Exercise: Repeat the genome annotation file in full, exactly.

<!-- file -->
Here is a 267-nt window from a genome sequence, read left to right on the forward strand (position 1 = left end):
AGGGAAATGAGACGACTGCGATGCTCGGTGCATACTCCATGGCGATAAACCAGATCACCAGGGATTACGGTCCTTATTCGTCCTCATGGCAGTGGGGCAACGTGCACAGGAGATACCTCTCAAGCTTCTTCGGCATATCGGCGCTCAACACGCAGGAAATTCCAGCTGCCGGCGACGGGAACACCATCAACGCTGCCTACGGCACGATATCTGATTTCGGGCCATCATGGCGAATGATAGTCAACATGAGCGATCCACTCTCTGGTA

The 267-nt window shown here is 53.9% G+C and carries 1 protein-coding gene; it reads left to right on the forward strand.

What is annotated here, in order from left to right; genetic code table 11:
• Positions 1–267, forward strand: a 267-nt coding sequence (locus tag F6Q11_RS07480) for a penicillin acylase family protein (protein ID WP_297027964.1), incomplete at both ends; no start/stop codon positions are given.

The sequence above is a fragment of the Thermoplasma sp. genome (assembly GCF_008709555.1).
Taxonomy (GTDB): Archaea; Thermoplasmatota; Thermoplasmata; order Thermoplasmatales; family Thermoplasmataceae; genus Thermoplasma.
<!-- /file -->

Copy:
Here is a 267-nt window from a genome sequence, read left to right on the forward strand (position 1 = left end):
AGGGAAATGAGACGACTGCGATGCTCGGTGCATACTCCATGGCGATAAACCAGATCACCAGGGATTACGGTCCTTATTCGTCCTCATGGCAGTGGGGCAACGTGCACAGGAGATACCTCTCAAGCTTCTTCGGCATATCGGCGCTCAACACGCAGGAAATTCCAGCTGCCGGCGACGGGAACACCATCAACGCTGCCTACGGCACGATATCTGATTTCGGGCCATCATGGCGAATGATAGTCAACATGAGCGATCCACTCTCTGGTA

The 267-nt window shown here is 53.9% G+C and carries 1 protein-coding gene; it reads left to right on the forward strand.

What is annotated here, in order from left to right; genetic code table 11:
• Positions 1–267, forward strand: a 267-nt coding sequence (locus tag F6Q11_RS07480) for a penicillin acylase family protein (protein ID WP_297027964.1), incomplete at both ends; no start/stop codon positions are given.

The sequence above is a fragment of the Thermoplasma sp. genome (assembly GCF_008709555.1).
Taxonomy (GTDB): Archaea; Thermoplasmatota; Thermoplasmata; order Thermoplasmatales; family Thermoplasmataceae; genus Thermoplasma.